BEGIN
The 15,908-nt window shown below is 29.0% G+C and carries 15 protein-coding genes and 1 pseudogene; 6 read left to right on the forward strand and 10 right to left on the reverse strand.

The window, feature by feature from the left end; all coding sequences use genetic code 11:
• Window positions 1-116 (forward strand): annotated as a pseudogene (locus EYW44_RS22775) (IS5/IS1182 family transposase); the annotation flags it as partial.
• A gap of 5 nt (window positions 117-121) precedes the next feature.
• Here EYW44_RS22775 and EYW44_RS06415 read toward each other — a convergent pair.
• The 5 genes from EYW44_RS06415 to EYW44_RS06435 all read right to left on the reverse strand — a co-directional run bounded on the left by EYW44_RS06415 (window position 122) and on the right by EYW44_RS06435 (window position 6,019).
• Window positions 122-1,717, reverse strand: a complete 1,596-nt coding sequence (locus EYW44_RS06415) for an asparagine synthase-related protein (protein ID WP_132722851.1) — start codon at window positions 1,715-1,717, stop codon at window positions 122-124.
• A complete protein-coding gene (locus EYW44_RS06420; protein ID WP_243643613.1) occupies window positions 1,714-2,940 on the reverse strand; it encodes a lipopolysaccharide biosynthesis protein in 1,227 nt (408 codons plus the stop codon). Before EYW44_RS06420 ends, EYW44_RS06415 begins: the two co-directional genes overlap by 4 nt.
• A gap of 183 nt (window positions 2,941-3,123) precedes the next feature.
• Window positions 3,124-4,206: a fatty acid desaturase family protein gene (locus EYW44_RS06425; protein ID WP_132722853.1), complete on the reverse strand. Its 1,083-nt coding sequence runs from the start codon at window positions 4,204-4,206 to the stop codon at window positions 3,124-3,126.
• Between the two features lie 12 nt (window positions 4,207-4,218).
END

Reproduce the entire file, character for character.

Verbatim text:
The 15,908-nt window shown below is 29.0% G+C and carries 15 protein-coding genes and 1 pseudogene; 6 read left to right on the forward strand and 10 right to left on the reverse strand.

The window, feature by feature from the left end; all coding sequences use genetic code 11:
• Window positions 1-116 (forward strand): annotated as a pseudogene (locus EYW44_RS22775) (IS5/IS1182 family transposase); the annotation flags it as partial.
• A gap of 5 nt (window positions 117-121) precedes the next feature.
• Here EYW44_RS22775 and EYW44_RS06415 read toward each other — a convergent pair.
• The 5 genes from EYW44_RS06415 to EYW44_RS06435 all read right to left on the reverse strand — a co-directional run bounded on the left by EYW44_RS06415 (window position 122) and on the right by EYW44_RS06435 (window position 6,019).
• Window positions 122-1,717, reverse strand: a complete 1,596-nt coding sequence (locus EYW44_RS06415) for an asparagine synthase-related protein (protein ID WP_132722851.1) — start codon at window positions 1,715-1,717, stop codon at window positions 122-124.
• A complete protein-coding gene (locus EYW44_RS06420; protein ID WP_243643613.1) occupies window positions 1,714-2,940 on the reverse strand; it encodes a lipopolysaccharide biosynthesis protein in 1,227 nt (408 codons plus the stop codon). Before EYW44_RS06420 ends, EYW44_RS06415 begins: the two co-directional genes overlap by 4 nt.
• A gap of 183 nt (window positions 2,941-3,123) precedes the next feature.
• Window positions 3,124-4,206: a fatty acid desaturase family protein gene (locus EYW44_RS06425; protein ID WP_132722853.1), complete on the reverse strand. Its 1,083-nt coding sequence runs from the start codon at window positions 4,204-4,206 to the stop codon at window positions 3,124-3,126.
• Between the two features lie 12 nt (window positions 4,207-4,218).